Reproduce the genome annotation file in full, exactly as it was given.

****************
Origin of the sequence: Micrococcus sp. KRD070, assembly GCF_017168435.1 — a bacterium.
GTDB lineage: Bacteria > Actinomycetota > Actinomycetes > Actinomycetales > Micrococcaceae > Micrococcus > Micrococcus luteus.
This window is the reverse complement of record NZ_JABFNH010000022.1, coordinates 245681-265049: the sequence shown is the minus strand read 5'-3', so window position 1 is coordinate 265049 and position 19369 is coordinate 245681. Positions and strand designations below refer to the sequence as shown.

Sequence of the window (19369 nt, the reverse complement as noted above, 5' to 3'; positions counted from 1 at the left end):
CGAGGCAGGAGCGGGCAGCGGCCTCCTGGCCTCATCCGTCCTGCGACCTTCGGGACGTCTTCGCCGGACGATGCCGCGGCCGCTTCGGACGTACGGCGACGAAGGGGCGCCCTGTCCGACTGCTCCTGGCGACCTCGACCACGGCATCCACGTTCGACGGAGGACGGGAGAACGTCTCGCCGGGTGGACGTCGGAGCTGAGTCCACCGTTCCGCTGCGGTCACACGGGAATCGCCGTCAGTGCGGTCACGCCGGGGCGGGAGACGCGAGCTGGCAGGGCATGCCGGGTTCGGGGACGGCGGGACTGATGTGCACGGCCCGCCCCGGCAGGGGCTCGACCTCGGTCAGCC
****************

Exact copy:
Origin of the sequence: Micrococcus sp. KRD070, assembly GCF_017168435.1 — a bacterium.
GTDB lineage: Bacteria > Actinomycetota > Actinomycetes > Actinomycetales > Micrococcaceae > Micrococcus > Micrococcus luteus.
This window is the reverse complement of record NZ_JABFNH010000022.1, coordinates 245681-265049: the sequence shown is the minus strand read 5'-3', so window position 1 is coordinate 265049 and position 19369 is coordinate 245681. Positions and strand designations below refer to the sequence as shown.

Sequence of the window (19369 nt, the reverse complement as noted above, 5' to 3'; positions counted from 1 at the left end):
CGAGGCAGGAGCGGGCAGCGGCCTCCTGGCCTCATCCGTCCTGCGACCTTCGGGACGTCTTCGCCGGACGATGCCGCGGCCGCTTCGGACGTACGGCGACGAAGGGGCGCCCTGTCCGACTGCTCCTGGCGACCTCGACCACGGCATCCACGTTCGACGGAGGACGGGAGAACGTCTCGCCGGGTGGACGTCGGAGCTGAGTCCACCGTTCCGCTGCGGTCACACGGGAATCGCCGTCAGTGCGGTCACGCCGGGGCGGGAGACGCGAGCTGGCAGGGCATGCCGGGTTCGGGGACGGCGGGACTGATGTGCACGGCCCGCCCCGGCAGGGGCTCGACCTCGGTCAGCC